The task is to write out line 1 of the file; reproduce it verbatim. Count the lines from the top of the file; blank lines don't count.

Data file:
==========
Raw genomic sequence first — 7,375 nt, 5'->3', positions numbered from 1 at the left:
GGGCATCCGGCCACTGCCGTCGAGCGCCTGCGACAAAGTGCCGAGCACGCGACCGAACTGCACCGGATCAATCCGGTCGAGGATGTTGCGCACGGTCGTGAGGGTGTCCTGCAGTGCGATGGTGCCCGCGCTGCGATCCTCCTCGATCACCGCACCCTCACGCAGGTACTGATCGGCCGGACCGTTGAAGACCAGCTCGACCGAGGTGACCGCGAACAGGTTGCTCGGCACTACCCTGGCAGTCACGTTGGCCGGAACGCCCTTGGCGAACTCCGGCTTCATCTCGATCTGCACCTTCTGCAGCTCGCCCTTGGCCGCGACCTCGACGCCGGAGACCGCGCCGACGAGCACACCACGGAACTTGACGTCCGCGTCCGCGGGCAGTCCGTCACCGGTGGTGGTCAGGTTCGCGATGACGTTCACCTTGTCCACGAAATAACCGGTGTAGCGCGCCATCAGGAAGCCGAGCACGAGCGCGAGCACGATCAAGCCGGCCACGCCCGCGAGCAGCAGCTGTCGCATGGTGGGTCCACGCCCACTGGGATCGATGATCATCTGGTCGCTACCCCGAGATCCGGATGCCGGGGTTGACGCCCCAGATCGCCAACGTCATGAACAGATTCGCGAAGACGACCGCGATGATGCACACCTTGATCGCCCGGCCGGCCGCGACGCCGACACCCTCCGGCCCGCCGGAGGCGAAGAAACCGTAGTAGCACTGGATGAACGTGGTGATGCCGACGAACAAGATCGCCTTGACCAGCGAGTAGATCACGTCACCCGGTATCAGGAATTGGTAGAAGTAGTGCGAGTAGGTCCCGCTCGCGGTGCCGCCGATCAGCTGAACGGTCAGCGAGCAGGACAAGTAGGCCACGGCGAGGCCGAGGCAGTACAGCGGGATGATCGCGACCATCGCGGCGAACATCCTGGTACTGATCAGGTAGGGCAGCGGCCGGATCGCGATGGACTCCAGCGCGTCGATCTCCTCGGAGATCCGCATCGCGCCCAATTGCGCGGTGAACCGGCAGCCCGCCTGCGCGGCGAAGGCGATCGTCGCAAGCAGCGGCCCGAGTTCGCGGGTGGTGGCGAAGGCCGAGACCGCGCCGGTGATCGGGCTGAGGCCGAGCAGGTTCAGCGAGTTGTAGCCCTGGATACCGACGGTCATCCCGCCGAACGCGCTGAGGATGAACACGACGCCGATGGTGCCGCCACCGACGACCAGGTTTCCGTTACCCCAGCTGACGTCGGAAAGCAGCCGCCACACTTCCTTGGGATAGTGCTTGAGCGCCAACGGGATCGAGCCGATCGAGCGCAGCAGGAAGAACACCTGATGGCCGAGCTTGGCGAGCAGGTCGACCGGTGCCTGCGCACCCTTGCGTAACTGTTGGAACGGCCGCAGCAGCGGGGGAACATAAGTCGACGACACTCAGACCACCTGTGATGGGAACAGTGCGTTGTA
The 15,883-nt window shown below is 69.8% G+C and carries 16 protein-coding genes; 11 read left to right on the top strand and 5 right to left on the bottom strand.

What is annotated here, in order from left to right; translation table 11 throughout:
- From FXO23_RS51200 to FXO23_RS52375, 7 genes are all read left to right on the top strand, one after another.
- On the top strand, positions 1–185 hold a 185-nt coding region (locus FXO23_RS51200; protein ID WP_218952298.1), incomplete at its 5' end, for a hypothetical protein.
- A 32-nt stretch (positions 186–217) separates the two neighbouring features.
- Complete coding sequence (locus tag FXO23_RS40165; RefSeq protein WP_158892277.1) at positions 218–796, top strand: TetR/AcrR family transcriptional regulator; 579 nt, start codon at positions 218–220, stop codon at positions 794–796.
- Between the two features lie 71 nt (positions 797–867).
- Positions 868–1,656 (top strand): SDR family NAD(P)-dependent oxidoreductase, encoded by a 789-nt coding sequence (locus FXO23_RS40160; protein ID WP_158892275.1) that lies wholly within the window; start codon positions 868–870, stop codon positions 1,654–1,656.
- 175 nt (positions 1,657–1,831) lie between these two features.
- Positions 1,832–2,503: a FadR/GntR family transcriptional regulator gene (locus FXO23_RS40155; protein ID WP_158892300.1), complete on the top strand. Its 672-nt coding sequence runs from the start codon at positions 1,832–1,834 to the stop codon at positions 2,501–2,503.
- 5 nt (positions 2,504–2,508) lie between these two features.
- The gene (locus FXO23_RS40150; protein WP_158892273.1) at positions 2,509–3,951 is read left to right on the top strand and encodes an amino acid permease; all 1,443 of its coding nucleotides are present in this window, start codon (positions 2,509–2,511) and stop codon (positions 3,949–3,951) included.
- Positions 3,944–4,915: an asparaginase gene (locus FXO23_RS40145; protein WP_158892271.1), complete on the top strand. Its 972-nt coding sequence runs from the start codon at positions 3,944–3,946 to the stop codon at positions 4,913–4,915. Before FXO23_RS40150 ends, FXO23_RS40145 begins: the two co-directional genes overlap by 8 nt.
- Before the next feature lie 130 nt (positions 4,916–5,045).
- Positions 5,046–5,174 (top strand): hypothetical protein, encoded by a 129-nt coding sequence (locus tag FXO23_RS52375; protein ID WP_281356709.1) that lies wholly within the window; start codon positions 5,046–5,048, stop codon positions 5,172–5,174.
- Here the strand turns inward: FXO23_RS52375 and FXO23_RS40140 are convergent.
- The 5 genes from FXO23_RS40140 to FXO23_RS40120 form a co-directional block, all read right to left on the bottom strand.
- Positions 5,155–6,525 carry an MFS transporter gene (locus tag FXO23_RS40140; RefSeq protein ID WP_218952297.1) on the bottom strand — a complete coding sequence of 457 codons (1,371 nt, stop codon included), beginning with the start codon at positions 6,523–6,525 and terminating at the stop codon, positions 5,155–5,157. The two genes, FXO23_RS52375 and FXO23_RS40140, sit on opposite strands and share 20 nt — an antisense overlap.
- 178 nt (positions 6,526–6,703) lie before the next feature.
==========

Raw genomic sequence first — 7,375 nt, 5'->3', positions numbered from 1 at the left: